As described in recent posts, I’ve lately realized a problematic lack of homeward diligence which I’ve been working to rectify. Diligent at-home moms abound (like Lindsay of Passionate Homemaking or my friend Courtney who helped launch my diligence regimen and now blogs at Whole Diligence ), as do people who are naturally tidy and domestically attentive. [If you’re one of these, feel free to stop reading now.] It feels to me, though that I’m in decent company among at-home moms who feel they’re floundering in their domestic efforts and can’t put their finger on why. One fellow-mom friend said, “I feel like I’m always trying to get organized;” another said, “I lack focus;” a third said, “I understand there’s a better way; I’m just not doing it.” There’s a shared sense of flailing, of now knowing quite how to get a handle on things in our households. I don’t know if these women struggle with diligence as I do; I’m just noting that their words resonated greatly with how I felt.
It all made me wonder: is there more to a lack of homeward diligence? Cultural factors, corporate mindset? So I reflected on the circumstances that contributed to my own lack of homeward diligence and came up with these (not an exhaustive list, just my own top 6):
1. Being a part-time working mom has skewed my task list and my sense of which daily accomplishments matter. The things I have to get done for work I really have to get done – edit a doc; send out emails; make calls; write a proposal. Those deadlines are fixed and non-negotiable. All the at-home stuff is secondary and fluid. The laundry – and the tidying – can (and routinely did) wait till tomorrow.
2. My compensated work has long been mixed with moderate doses of self-distraction and procrastination. I multi-task online when I’m on the phone with my client, checking my bank account and the news. When I can’t quite bring myself to tackle next paragraph of the memo I’m drafting, I’ll check Facebook instead real quick. To best describe it: “A spoonful of (online) distraction and procrastination helps the medicine go down…” Now I see that this mode of toggling back to the web has eroded my discipline and caused my work ethic to suffer, which, in turns, seems to have spilled over into my household management. [And since distraction through technology is already the primary enemy of the modern mother, this facet is just another layer.]
3. I have completely unaccustomed to working hard at physical tasks. Aren’t all of us moms who come to at-home motherhood from professional careers? Sure, I emptied the dishwasher growing up and spent a summer in college as a waitress and another as a resort housekeeper. But working hard as a way of life? No way. The fact that a good chunk of my life now actually consists of doing manual work – sorting, tidying, cleaning, schlepping – actually comes as rather a surprise to me, even after being an at-home mom for four years. I realized this only when pondering a recommendation to teach kids to “work hard without complaining” – at which point I realized I don’t do that myself.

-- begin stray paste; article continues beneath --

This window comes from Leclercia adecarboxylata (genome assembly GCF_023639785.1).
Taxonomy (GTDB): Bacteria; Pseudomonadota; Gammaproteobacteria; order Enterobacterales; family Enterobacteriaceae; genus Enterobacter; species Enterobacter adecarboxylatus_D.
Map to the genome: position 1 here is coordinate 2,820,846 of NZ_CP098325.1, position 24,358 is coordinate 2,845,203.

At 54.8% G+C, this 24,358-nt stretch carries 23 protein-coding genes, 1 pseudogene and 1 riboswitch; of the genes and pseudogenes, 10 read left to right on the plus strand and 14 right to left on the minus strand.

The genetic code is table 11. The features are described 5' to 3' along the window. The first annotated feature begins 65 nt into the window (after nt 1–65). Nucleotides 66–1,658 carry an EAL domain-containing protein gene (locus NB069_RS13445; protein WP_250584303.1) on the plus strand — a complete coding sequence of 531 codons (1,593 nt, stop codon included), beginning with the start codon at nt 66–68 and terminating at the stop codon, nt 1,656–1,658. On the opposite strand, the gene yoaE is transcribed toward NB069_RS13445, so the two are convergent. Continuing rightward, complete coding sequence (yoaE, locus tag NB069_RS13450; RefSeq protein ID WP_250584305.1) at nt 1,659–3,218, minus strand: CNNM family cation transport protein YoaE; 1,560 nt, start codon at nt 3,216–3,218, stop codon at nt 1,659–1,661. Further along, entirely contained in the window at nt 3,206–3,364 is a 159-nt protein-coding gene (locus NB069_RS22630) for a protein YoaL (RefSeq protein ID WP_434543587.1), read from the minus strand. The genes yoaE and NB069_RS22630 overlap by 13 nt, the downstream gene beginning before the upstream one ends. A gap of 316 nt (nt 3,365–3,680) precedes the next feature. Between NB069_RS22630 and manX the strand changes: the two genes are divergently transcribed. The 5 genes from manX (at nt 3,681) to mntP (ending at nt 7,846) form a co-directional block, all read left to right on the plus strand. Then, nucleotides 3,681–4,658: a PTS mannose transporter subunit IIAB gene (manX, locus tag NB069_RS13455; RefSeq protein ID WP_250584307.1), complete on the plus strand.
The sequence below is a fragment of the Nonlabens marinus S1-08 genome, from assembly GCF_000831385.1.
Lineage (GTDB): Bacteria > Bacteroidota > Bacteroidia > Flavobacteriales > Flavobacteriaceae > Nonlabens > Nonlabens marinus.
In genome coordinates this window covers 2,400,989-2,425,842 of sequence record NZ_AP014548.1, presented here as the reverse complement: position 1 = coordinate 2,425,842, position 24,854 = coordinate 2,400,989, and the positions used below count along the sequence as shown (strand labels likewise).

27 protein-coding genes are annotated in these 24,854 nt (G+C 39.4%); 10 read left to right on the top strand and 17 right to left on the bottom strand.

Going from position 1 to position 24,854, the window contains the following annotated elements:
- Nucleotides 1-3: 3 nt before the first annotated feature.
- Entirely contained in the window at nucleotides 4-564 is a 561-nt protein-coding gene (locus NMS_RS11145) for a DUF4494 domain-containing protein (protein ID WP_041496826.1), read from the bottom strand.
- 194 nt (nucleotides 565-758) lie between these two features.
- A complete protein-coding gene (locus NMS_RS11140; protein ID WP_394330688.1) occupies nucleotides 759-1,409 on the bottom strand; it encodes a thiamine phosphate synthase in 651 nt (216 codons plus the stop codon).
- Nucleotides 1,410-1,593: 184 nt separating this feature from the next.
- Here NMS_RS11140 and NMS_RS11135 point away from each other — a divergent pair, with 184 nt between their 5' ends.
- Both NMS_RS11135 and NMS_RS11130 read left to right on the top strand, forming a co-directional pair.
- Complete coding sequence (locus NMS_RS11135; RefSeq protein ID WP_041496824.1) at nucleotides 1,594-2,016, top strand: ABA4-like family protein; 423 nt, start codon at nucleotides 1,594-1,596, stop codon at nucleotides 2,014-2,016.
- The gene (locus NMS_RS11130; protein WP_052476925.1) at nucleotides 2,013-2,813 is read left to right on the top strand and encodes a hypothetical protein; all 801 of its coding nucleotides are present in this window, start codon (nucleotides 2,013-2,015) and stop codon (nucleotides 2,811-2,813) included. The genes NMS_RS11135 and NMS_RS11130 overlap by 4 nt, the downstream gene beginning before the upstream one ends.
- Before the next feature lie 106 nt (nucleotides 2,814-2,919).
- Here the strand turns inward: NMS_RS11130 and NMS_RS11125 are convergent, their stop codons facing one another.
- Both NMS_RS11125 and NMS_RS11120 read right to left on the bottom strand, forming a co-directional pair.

4. There are so many elaborate facets of parenthood and home life today being discussed that the bare bones basics – like an orderly home – get lost in the mix. Green cleaning. Co-sleeping. Pumping. Baby-wearing. Making your own baby food. Cloth diapering. Organic cooking. Making your own gifts. It makes a woman feel like she can’t keep up and just needs to put her head down and get through the days. It also contributes to the illusion that there are too many tasks to be considered or completed, causing a ‘why bother trying?’ response that fosters non-diligence. I didn’t see I needed to cut straight to the heart of it all and just tend my home well as a first step. Turns out there IS enough time to do that, if I just get going. Some of the other things can be built on the foundation of basic diligence, once it’s solid.
5. Diligence is under-valued and rarely talked about in our culture, even among Christians. I’ve never been in a conversation or attended a talk in which the question “Are you diligent in your homemaking?” was being discussed. In fact, if the talk I heard last spring about home organization had started with this statement: “Don’t bother listening to any of this if you’re not committed to diligence and having an orderly home” – it probably would have greatly helped me to figure out what my problem was.
6. It is culturally acceptable – sometimes even praised – to have a disorganized home today. An orderly home is seen as optional and more closely tied to one’s personal style and preferences than anything else. Too, the state of one’s home and one’s parenting life are seen as completely separate. I’m not saying that a neat, well-run home and excellence in mothering always happen together; I’m just saying I think they may be more connected than society’s subtle (and overt) messages lead us to believe.
I’m pretty fascinated with this topic right now, so anyone who has any thoughts on this issue, any of the listed items above, or something else related – let’s hear it.